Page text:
“We both know some things; neither of us knows everything. Working together we will both know more and we will both learn more about how to know”
~Patricia Maguire, in Doing Participatory Research
Do you need to hear from more than the usual suspects? Do you want your research to engage and empower people, rather than just study them like lab rats? Are you willing to step out of your comfort zone to create transformational research that provokes action?
If you answered yes to these questions, you might be interested in embarking in participatory research…and Corona can help!
Participatory research is a collaborative research approach that generates shared knowledge. The intention is to research with and for participants, rather than about them, and the process is as valuable as the results.
At its heart, participatory research involves engaging with a group of people, typically those who have experienced disenfranchisement, alienation, or oppression. Researchers are participants and participants are researchers; the research questions, methodologies, and analyses are co-created. Embedded in the process are cycles of new questions, reflections, negotiations, and research adjustments. In participatory research, knowledge and understanding are generated rather than discovered.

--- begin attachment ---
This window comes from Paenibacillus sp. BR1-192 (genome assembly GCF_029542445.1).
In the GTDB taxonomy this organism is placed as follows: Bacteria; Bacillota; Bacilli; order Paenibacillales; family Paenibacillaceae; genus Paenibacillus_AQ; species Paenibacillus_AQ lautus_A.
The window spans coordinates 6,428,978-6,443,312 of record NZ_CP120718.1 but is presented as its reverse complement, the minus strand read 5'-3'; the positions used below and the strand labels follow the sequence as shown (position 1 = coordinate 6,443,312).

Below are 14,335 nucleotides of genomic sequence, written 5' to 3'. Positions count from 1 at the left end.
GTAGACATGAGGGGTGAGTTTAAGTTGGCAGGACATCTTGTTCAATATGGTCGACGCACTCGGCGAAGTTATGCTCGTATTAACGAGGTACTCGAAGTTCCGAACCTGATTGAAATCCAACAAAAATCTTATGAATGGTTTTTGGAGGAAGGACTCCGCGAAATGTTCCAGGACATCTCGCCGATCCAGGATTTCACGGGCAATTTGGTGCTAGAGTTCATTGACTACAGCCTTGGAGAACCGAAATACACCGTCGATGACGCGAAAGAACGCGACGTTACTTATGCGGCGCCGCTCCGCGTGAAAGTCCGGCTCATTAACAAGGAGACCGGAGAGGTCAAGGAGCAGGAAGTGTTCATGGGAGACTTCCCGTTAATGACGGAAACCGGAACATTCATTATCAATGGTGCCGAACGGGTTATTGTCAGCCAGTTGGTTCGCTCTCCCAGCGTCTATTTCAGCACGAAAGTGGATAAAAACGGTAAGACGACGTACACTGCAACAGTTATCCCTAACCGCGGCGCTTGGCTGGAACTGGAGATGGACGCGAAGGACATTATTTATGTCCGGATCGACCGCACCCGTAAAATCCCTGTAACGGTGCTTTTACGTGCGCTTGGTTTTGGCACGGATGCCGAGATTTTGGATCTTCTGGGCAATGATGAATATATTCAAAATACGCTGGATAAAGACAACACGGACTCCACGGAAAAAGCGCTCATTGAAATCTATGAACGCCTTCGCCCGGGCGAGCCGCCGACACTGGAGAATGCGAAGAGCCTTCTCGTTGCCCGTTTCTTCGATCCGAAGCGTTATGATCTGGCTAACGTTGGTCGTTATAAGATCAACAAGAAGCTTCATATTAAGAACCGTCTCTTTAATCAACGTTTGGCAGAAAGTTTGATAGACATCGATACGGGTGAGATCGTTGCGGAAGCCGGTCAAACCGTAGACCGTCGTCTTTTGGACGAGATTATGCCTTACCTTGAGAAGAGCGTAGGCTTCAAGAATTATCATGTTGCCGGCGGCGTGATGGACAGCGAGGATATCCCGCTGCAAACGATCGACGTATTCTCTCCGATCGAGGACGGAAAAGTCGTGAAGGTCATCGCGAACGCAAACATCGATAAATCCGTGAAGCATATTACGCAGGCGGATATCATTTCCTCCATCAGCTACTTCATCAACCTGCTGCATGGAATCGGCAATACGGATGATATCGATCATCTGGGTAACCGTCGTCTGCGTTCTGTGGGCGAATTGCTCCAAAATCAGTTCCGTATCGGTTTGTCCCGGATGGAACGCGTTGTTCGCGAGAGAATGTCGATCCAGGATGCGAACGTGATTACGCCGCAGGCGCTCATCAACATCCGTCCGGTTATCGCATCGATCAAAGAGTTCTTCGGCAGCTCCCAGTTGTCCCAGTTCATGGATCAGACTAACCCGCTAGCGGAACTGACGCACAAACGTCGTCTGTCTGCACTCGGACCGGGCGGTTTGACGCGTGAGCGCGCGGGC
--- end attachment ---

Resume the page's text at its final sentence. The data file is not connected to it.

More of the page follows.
Language and context are keys to success. The language of participatory research can be informal, personal, and relative to the situation. Safe-spaces are created so that participants and researchers can speak freely and honestly, allowing for greater authenticity and reflection of reality. The contexts of the research, including the purpose, geography, and even funding source and sponsors, are made overt and are relevant to the interpretation.
Participatory research is not the most efficient process; it takes extra time to mutually align project goals and specify research questions. Additionally, participatory research does not assume that the results are unbiased. Indeed, it asserts that social research cannot avoid the bias that too often manifests unconsciously and goes unacknowledged. Instead, participatory researchers describe and accept their biases, drawing conclusions through this lens.
Why conduct participatory research? One reason is that the risks are mutual and the results benefit the participants just as much as they benefit the research conductor/sponsor. Results can also provoke changes such as increased equity, community empowerment, and social emancipation. When done appropriately, participatory research gives a strong and authentic voice to the participants, and hopefully, a greater awareness of their situation will lead to positive transformational changes.